Before the iPhone hated the Android, Google's founders loved Steve Jobs.
A new book about the inner workings of Google and the company's rise to Silicon Valley elite details the relationship between Google's founders and the Apple CEO.
"In The Plex: How Google Thinks, Works and Shapes Our Lives," tells the story of Google co-founders Sergey Brin and Larry Page and how they started the search engine.
In the early days of the company, the duo, who would soon land on Forbe's annual list of billionaires, sought out Jobs to be the company's CEO, according to the author of the text Steven Levy.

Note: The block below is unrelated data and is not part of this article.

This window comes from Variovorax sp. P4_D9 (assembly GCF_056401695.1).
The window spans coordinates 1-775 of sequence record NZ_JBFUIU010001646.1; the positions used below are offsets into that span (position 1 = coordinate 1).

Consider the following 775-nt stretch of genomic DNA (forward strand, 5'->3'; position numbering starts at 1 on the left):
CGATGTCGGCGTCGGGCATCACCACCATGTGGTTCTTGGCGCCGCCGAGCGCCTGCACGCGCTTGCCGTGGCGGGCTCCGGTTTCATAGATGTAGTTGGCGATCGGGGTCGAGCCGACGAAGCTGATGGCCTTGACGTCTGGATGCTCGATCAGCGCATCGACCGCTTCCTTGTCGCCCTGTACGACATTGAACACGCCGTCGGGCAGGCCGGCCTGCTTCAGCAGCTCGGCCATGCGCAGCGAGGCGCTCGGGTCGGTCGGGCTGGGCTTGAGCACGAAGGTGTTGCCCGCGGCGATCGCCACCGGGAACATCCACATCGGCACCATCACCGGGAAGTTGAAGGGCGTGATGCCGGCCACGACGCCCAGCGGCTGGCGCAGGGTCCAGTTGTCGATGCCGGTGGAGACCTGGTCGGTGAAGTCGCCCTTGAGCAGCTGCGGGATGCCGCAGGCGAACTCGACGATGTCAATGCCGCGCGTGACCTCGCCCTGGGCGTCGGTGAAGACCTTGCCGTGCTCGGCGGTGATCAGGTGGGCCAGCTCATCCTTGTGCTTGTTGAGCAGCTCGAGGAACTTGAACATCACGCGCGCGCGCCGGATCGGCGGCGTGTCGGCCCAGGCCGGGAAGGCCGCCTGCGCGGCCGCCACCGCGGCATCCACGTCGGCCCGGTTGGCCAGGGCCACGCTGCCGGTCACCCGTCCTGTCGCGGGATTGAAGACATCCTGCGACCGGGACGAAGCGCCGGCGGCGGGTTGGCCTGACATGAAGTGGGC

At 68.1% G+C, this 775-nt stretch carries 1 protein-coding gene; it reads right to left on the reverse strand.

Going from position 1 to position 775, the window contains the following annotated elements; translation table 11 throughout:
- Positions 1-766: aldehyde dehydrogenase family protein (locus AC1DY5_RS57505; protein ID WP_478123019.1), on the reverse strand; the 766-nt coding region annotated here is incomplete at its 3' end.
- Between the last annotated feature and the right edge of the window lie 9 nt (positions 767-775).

Levy says that Jobs turned Page and Brin down but agreed to mentor the two and even give them access to his advisers.
Jobs reportedly saw the potential of Google and wanted to be involved but the relationship turned sour when the iPhone-maker saw plans for the search giant's Android operating system.
The move into the mobile market reportedly made Jobs furious and the colorful CEO blasted Google for wanting to "kill the iPhone."
The book goes on to detail that Jobs hid the development of the iPad from Google CEO Erich Schmidt, who served on Apple's bored.
Jobs allegedly believed that Schmidt had stolen ideas from the iPhone for Google's own mobile operating system.
Levy's book is available from Simon & Schuster.